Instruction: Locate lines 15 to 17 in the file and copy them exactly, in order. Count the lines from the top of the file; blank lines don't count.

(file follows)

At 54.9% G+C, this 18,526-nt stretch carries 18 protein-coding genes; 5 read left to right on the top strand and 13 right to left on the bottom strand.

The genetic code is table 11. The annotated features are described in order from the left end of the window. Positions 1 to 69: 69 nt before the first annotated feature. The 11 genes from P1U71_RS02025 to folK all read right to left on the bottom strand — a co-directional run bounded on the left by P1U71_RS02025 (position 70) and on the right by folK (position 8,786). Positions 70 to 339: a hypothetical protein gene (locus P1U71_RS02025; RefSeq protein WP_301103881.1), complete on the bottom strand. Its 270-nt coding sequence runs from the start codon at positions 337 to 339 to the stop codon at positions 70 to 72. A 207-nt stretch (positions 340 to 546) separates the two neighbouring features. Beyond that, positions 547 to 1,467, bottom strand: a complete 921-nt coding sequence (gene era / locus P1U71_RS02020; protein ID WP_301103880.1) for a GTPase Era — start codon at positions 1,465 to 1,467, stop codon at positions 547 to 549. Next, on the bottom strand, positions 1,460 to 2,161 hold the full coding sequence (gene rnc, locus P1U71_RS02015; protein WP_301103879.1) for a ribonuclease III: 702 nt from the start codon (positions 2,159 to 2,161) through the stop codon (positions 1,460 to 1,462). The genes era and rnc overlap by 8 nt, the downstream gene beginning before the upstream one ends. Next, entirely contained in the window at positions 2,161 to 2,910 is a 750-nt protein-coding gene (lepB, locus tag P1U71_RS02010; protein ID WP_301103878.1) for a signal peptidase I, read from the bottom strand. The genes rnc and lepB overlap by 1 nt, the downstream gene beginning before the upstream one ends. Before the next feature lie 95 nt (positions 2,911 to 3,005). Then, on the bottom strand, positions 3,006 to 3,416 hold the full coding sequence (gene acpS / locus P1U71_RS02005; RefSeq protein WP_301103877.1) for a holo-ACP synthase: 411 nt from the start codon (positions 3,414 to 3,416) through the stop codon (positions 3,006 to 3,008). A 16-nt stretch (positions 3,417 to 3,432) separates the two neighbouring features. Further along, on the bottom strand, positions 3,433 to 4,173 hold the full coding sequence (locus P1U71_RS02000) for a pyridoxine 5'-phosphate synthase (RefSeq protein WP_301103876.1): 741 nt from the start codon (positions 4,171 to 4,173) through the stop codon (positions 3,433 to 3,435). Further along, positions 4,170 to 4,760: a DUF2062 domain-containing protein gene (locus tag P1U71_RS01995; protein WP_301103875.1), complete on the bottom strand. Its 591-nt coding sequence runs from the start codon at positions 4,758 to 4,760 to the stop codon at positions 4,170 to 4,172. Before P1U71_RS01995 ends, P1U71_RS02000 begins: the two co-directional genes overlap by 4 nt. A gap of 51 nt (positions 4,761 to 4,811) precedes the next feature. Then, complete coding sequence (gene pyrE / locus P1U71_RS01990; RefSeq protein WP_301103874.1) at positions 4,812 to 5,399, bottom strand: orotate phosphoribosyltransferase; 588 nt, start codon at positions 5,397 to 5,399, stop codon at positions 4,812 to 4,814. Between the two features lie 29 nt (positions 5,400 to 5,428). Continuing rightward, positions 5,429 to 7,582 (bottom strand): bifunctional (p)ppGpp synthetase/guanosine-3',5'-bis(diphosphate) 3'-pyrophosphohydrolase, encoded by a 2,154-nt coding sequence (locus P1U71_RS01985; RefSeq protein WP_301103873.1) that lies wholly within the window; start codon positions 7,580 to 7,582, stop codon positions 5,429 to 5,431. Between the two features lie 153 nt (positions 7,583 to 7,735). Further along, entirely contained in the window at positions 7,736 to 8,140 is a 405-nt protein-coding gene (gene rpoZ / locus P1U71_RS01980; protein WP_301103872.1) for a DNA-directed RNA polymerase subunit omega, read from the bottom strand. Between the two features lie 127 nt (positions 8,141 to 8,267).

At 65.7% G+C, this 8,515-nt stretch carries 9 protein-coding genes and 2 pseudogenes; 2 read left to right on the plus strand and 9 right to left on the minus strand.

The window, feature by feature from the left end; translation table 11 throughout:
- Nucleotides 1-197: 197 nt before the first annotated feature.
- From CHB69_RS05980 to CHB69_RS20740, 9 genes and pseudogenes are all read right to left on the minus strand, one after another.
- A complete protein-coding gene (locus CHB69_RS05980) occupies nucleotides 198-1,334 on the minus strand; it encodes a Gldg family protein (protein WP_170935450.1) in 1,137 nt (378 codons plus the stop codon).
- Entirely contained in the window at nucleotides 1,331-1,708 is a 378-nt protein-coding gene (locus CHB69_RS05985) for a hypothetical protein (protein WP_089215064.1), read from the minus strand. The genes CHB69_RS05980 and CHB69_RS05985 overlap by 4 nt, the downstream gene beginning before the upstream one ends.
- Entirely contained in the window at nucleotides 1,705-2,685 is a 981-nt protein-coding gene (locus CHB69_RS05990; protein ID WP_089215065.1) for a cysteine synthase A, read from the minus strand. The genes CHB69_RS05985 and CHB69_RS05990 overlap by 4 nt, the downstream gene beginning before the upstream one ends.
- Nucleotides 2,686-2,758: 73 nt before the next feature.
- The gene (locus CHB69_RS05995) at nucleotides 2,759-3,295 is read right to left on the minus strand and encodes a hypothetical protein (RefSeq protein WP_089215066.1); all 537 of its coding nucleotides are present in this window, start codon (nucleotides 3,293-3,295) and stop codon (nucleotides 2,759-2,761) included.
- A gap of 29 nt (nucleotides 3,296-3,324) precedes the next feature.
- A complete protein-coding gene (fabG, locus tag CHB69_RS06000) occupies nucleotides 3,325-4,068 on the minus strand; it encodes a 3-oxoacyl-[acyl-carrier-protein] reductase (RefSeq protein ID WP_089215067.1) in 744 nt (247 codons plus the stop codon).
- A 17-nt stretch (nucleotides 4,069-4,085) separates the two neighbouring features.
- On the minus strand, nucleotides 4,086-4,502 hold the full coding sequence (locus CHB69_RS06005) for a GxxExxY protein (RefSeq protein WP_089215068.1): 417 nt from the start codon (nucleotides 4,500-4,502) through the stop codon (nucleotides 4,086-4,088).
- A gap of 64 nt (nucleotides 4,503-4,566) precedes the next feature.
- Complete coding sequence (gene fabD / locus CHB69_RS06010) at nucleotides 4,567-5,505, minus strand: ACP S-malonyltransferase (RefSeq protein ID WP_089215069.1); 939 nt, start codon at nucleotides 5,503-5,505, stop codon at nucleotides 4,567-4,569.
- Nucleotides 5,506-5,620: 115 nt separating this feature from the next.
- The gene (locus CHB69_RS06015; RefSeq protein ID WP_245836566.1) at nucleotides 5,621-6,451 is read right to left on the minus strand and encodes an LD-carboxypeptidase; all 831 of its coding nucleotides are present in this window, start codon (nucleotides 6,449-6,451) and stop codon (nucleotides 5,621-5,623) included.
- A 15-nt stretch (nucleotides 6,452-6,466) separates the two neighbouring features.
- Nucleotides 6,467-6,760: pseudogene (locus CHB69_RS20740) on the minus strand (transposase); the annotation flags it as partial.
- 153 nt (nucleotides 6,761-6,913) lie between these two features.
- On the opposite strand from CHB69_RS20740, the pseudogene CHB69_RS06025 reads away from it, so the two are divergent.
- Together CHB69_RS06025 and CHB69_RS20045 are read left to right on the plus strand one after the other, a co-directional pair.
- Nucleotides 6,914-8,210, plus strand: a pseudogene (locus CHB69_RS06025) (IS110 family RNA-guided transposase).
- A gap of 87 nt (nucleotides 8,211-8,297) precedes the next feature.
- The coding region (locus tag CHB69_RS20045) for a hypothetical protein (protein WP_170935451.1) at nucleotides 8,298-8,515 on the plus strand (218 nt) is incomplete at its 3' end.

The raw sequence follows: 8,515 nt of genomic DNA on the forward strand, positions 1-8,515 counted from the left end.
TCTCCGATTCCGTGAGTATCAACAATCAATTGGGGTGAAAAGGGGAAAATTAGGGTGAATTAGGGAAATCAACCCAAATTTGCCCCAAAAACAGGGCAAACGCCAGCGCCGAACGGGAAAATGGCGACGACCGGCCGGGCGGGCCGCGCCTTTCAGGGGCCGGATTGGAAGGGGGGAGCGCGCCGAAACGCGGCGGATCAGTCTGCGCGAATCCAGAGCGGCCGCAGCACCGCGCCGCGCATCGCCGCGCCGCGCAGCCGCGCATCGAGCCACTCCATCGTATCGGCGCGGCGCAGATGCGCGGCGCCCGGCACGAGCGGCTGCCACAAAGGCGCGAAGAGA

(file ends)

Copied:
- On the minus strand, nucleotides 4,086-4,502 hold the full coding sequence (locus CHB69_RS06005) for a GxxExxY protein (RefSeq protein WP_089215068.1): 417 nt from the start codon (nucleotides 4,500-4,502) through the stop codon (nucleotides 4,086-4,088).
- A gap of 64 nt (nucleotides 4,503-4,566) precedes the next feature.
- Complete coding sequence (gene fabD / locus CHB69_RS06010) at nucleotides 4,567-5,505, minus strand: ACP S-malonyltransferase (RefSeq protein ID WP_089215069.1); 939 nt, start codon at nucleotides 5,503-5,505, stop codon at nucleotides 4,567-4,569.